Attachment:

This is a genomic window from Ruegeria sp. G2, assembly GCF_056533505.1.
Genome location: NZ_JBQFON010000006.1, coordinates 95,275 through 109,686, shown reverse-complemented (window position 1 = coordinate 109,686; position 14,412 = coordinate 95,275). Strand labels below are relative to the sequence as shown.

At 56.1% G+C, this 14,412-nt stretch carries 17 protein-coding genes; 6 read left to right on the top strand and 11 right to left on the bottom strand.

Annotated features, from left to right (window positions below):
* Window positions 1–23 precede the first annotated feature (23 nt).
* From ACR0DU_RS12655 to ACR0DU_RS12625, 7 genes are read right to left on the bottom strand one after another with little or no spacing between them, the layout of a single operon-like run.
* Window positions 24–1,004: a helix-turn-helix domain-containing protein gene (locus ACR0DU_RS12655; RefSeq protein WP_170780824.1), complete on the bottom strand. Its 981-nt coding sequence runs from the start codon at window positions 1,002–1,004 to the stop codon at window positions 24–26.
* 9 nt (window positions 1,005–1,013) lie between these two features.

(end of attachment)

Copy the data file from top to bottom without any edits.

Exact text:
This is a genomic window from Ruegeria sp. G2, assembly GCF_056533505.1.
Genome location: NZ_JBQFON010000006.1, coordinates 95,275 through 109,686, shown reverse-complemented (window position 1 = coordinate 109,686; position 14,412 = coordinate 95,275). Strand labels below are relative to the sequence as shown.

At 56.1% G+C, this 14,412-nt stretch carries 17 protein-coding genes; 6 read left to right on the top strand and 11 right to left on the bottom strand.

Annotated features, from left to right (window positions below):
* Window positions 1–23 precede the first annotated feature (23 nt).
* From ACR0DU_RS12655 to ACR0DU_RS12625, 7 genes are read right to left on the bottom strand one after another with little or no spacing between them, the layout of a single operon-like run.
* Window positions 24–1,004: a helix-turn-helix domain-containing protein gene (locus ACR0DU_RS12655; RefSeq protein WP_170780824.1), complete on the bottom strand. Its 981-nt coding sequence runs from the start codon at window positions 1,002–1,004 to the stop codon at window positions 24–26.
* 9 nt (window positions 1,005–1,013) lie between these two features.